How useful are Covid self-tests?

Covid nasal self-tests have been trickling into pharmacies in France since 12th April, but how effective are they?

The long-awaited nasal auto-tests for Covid were meant to land in pharmacies in Nice on Monday, but due to a delay, they are now arriving mid-week.

Many see these tests as a comforting way to ensure they are not positive for the virus without taking time away from busy schedules to go to the doctor, but these tests are not entirely fool-proof and must be used correctly to get reliable results.

“Self-tests are not diagnostic tools, they are screening tools. They are much less sensitive considering that it is taken in the nose but in a much shallower way than for nasopharyngeal tests,” explained Philippe de Meester, Director General of the PACA Regional Health Agency.

“If these self-tests are negative, that does not mean that we can permit everything. We must maintain barrier gestures. If they are positive, then a more reliable PCR test must be carried out, because those are capable of detecting the virus in 95% of cases.”

This leads many to ask if these new self-tests are muddying already murky waters. There are scientists who don’t fully believe in the effectiveness of these unattended tests, as the possibility of incorrect usage is high, despite correct usage returning 80% accurate results.

Germany has been using these types of tests for months, and the general population don’t have much faith in them. The self-tests are not being accepted by many as valid. In order to access a non-essential business, a negative test must be presented, but most only accept those coming from an official lab.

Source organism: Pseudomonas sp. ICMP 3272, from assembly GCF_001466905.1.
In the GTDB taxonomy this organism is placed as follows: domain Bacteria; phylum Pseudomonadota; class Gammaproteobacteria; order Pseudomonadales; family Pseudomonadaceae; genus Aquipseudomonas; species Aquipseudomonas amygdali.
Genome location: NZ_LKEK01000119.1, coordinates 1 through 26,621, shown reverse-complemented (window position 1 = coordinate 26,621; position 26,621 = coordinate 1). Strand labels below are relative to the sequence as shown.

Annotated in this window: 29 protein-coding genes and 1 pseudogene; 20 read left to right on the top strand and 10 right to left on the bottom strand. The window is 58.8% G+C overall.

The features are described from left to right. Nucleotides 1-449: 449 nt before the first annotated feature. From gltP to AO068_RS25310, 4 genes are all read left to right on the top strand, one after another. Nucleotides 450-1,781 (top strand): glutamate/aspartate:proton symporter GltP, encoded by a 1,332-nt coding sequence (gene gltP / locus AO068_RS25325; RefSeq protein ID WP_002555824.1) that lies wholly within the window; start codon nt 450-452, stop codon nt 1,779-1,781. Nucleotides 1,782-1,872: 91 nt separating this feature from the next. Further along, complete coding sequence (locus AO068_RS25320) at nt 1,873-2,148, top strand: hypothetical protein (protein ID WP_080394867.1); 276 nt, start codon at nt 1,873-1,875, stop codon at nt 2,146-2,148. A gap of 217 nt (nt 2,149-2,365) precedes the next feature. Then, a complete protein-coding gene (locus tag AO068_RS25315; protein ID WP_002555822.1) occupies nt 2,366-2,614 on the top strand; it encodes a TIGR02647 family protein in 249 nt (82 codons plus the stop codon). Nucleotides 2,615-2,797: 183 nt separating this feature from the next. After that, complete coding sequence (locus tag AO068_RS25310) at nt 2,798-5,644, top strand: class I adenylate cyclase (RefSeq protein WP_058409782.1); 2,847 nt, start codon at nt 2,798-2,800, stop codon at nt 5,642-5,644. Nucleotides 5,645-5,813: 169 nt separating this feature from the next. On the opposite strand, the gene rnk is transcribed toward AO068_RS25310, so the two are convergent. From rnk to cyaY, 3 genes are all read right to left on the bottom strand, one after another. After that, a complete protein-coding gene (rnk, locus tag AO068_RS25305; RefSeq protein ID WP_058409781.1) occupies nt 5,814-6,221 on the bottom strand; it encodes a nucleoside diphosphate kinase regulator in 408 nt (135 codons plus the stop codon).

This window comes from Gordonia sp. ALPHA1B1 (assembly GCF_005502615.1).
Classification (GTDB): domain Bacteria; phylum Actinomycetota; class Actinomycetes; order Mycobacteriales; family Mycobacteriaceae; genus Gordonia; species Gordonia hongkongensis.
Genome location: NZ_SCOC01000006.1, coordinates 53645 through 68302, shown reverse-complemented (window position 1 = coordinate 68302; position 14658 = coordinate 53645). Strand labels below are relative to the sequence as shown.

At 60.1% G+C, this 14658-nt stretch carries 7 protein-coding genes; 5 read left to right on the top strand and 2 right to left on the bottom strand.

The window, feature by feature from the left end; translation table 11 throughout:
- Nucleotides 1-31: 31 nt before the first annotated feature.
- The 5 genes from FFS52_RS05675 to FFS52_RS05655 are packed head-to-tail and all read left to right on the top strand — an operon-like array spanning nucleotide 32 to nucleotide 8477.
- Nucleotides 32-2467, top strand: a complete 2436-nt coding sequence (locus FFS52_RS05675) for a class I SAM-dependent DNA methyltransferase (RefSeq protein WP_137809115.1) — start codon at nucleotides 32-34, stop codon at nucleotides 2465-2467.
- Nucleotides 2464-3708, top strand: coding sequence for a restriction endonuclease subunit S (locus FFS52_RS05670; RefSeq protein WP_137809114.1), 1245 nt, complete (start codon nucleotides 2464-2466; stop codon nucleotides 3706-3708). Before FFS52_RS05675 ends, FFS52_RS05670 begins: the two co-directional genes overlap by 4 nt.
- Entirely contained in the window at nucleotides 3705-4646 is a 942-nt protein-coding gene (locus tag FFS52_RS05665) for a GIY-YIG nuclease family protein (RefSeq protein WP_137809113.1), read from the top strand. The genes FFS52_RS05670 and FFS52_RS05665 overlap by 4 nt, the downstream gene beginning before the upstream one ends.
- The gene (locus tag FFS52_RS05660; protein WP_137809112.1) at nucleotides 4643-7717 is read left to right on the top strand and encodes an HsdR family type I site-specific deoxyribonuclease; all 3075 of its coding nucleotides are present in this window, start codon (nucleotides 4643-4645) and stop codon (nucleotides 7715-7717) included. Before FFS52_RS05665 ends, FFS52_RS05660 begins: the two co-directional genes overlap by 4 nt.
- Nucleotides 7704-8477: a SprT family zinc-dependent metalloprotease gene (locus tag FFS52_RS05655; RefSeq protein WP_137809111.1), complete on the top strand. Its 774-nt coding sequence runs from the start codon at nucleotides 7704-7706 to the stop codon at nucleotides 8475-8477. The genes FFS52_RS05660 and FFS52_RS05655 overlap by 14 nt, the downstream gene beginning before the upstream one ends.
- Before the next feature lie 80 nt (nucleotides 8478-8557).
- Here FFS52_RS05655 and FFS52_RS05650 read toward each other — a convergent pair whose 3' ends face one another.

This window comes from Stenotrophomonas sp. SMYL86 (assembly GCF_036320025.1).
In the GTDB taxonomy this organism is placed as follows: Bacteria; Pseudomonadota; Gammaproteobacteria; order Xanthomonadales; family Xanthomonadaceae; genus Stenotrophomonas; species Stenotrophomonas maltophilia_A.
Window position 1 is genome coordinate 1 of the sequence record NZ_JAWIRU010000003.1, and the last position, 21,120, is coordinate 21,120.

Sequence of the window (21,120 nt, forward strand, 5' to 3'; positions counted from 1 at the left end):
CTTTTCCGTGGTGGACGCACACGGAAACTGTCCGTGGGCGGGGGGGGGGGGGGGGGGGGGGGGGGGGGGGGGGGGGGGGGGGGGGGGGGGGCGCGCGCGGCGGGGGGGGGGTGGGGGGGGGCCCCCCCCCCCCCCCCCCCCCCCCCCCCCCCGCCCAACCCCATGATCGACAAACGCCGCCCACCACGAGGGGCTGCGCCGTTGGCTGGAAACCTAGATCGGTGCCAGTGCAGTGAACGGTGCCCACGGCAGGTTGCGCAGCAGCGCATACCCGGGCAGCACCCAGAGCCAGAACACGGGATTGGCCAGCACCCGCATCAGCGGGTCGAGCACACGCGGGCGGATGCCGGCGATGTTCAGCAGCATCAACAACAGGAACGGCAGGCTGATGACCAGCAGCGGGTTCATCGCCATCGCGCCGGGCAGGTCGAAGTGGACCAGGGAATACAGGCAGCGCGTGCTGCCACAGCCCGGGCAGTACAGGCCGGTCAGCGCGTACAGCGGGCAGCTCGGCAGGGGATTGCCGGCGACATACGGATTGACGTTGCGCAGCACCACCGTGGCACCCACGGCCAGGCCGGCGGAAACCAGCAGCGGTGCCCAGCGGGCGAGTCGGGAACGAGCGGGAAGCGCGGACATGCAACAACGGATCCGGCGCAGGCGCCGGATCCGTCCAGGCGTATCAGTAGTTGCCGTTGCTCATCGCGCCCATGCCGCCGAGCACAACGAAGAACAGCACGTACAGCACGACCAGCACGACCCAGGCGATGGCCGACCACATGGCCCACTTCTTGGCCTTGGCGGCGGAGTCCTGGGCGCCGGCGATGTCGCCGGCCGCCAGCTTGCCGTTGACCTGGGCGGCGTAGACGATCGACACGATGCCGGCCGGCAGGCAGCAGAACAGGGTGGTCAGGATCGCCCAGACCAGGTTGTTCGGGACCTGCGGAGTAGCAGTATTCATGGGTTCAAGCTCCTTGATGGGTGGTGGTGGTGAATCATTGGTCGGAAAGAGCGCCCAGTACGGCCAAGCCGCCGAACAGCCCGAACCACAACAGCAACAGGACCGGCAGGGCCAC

In France, the Haute Autorité de Santé (HAS) had given the green light for the deployment of self-tests but states that any positive result must then be confirmed by a PCR test to count it as a positive case as well as to detect any possible variants.

Seven kits are for sale, including four produced in China, two by Swiss companies and one by French distributer, AAZ. The price is set at €6 until 15th May, when the cost drops significantly to €2.50. The tests will not be available online.

The person taking the test obtains a sample with a swab provided and puts the swab in a tube with a solution. Results take roughly half an hour and positive results are indicated by a change in colour of a band.

Use is restricted to asymptomatic people over 15 years of age, two times per week. The government hopes to be able to expand the usage to schools in upcoming months.